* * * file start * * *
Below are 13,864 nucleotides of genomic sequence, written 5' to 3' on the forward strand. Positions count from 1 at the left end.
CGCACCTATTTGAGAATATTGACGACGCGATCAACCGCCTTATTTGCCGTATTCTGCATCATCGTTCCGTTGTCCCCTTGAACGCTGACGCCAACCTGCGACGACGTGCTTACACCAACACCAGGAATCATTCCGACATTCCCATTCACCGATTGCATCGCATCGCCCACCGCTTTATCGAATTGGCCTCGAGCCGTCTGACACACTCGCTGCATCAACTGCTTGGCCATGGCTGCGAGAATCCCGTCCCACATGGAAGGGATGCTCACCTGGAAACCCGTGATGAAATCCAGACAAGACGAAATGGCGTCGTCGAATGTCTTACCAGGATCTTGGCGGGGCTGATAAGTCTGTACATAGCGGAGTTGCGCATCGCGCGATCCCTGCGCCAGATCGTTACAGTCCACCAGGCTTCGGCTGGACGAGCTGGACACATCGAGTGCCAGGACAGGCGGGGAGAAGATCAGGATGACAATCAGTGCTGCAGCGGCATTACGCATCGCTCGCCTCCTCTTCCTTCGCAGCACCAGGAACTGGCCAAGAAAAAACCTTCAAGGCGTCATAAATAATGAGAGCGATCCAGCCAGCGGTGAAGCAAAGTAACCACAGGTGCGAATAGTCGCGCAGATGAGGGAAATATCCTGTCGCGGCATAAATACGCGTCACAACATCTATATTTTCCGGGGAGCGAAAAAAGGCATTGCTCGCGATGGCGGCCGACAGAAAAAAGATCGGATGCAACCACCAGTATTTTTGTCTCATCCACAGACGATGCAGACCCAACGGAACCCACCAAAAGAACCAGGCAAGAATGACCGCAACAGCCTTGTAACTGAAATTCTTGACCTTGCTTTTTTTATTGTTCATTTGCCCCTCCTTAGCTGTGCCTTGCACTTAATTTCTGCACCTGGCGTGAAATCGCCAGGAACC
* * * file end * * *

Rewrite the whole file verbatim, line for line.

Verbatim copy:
Below are 13,864 nucleotides of genomic sequence, written 5' to 3' on the forward strand. Positions count from 1 at the left end.
CGCACCTATTTGAGAATATTGACGACGCGATCAACCGCCTTATTTGCCGTATTCTGCATCATCGTTCCGTTGTCCCCTTGAACGCTGACGCCAACCTGCGACGACGTGCTTACACCAACACCAGGAATCATTCCGACATTCCCATTCACCGATTGCATCGCATCGCCCACCGCTTTATCGAATTGGCCTCGAGCCGTCTGACACACTCGCTGCATCAACTGCTTGGCCATGGCTGCGAGAATCCCGTCCCACATGGAAGGGATGCTCACCTGGAAACCCGTGATGAAATCCAGACAAGACGAAATGGCGTCGTCGAATGTCTTACCAGGATCTTGGCGGGGCTGATAAGTCTGTACATAGCGGAGTTGCGCATCGCGCGATCCCTGCGCCAGATCGTTACAGTCCACCAGGCTTCGGCTGGACGAGCTGGACACATCGAGTGCCAGGACAGGCGGGGAGAAGATCAGGATGACAATCAGTGCTGCAGCGGCATTACGCATCGCTCGCCTCCTCTTCCTTCGCAGCACCAGGAACTGGCCAAGAAAAAACCTTCAAGGCGTCATAAATAATGAGAGCGATCCAGCCAGCGGTGAAGCAAAGTAACCACAGGTGCGAATAGTCGCGCAGATGAGGGAAATATCCTGTCGCGGCATAAATACGCGTCACAACATCTATATTTTCCGGGGAGCGAAAAAAGGCATTGCTCGCGATGGCGGCCGACAGAAAAAAGATCGGATGCAACCACCAGTATTTTTGTCTCATCCACAGACGATGCAGACCCAACGGAACCCACCAAAAGAACCAGGCAAGAATGACCGCAACAGCCTTGTAACTGAAATTCTTGACCTTGCTTTTTTTATTGTTCATTTGCCCCTCCTTAGCTGTGCCTTGCACTTAATTTCTGCACCTGGCGTGAAATCGCCAGGAACC